What is slow stitching? The mindful DIY craft you need to try.
Updated: Mar 6
Slow stitching is a relatively new concept that incorporates old hand stitching traditions. It's a craft where ancient practices and creativity collide. Unlike stitching that is used to mend or make a garment, slow stitching is the act of using needle and thread to create art; just as you would paint, draw or sculpt out of clay. I like to think of it as hand stitching with a creative purpose.
Slow stitching is also an unexpectedly good mindfulness activity. Long before the notion of mindfulness was popularised by the wellness movement, people have been using crafting to relax and be present - she may not have known it but your Grandmother was onto something pretty groovy whenever she sat down to knit! But whether it be knitting, crocheting or other DIY crafts – using your hands to create has long been viewed as particularly beneficial for the anxious amongst us. It allows the busy mind to be distracted through the act of doing - so much so that ‘welldoing’ has become a term of phrase. And a term I love, actually!
Slow stitching is currently my favorite welldoing activity. It always has been if I'm honest. I can spend hours making art through needle and thread, consciously crafting without a care in the world. I love to see the same relaxed enthusiasm come to life in my slow-stitching workshops. As a maker, it’s always wonderful to be able to teach someone a new craft, but to do so knowing that you’re giving them a tiny slice of the slow life - an escape from the busyness of the day-to-day - well, that aspect is such a boon for me, and I still get a kick out of it after teaching craft all these years.
Sustainability in craft is so important. One thing we can all do is make our wardrobes more sustainable by mending and upcycling. Using recycled garments in your slow stitching creations is a wonderful way to hold on to the past while breathing life into something new (especially if you're sentimental like me!). Every now and then I'll fossick through my wardrobe or a local op-shop to see what I can use in a new slow stitching project.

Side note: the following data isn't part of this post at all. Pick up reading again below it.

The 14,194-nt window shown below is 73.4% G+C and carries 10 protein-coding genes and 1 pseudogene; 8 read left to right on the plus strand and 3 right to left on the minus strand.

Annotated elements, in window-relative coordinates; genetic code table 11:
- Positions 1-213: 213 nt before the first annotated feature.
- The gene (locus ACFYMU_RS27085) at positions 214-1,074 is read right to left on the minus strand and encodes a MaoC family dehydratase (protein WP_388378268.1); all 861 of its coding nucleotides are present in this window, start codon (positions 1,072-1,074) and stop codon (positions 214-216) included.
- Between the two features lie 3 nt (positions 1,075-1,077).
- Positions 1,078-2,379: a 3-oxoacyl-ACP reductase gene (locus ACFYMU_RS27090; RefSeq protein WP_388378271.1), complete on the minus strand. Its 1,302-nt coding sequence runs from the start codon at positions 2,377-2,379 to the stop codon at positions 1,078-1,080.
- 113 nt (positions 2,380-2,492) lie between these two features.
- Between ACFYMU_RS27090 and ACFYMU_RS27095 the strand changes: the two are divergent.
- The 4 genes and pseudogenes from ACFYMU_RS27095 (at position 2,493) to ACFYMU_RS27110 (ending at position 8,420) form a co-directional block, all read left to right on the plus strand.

Slow stitching workshops are now a regular fixture on my creative workshop list, taking place in Melbourne, Sydney, and the Gold Coast. You can see a full list of slow stitching workshops here. Soon I will have an online slow stitching craft class available also which I am REALLY excited aboyut (you can check out our online basket workshop here if you like).
So, what are some slow stitching ideas to get you started? Here are eight creative ideas I've tried and tested for you:
1. A piece of artwork. Just.make.art! I must admit this is one of my favorite past times of late. This gives you free rein to create whatever you want. My only advice would be not to make your piece too big - start off small and create bigger as you get more into it. As visual artist, Jenny Davis says:
“I use the thread to make makes and the textiles to paint. Slow stitch connects and is an extension of my abstract painting”.
2. A stitch book. Use this as a sampler of all the different stitches you know and learn along the way.
3. An insert for a garment. Create a shape that is suitable to be inserted into a garment. Below right is a square insert I stitched as a feature on an old shirt. But you could have stitched cuffs, a collar, pocket - let your imagination run wild!
4. Deconstructed Jeans. Turn them into a book cover or bag. Jeans are so useful (and plentiful! Who hasn't got an old pair in their cupboard?) as denim is strong. Hot tip: using an existing pocket makes for less work. Here I have turned a coin pocket into a book cover.
5. A stunning mandala. Mandala patterns are lovely to work with as you are controlled by a circular shape which for some reason is (for me) extra theraputic. Work your way around the centre using different stitches and colours.
6. Just stitch! Practice stitching and see where your mind takes you! Even if I just play stitch I can get lost in it for a whole evening. Afterwards I sleep like a baby.
7. Mending and patching. The original use of hand stitching!
8. Darn jumpers and socks. I used to say I would never darn socks, but then I made a pair and was totally hooked. It was strangely fun and the result was the comfiest pair I'd ever owned. I just love the feel of them and now I only wear handmade socks. Because they take so long to knit - I darn them!
9. Make patches for a quilt. Incorporate elements of stitching to your quilt squares to make a piece of art you can stay warm in!
Here are the workshops we are holding in Sydney, Melbourne, and Healesville, VIC: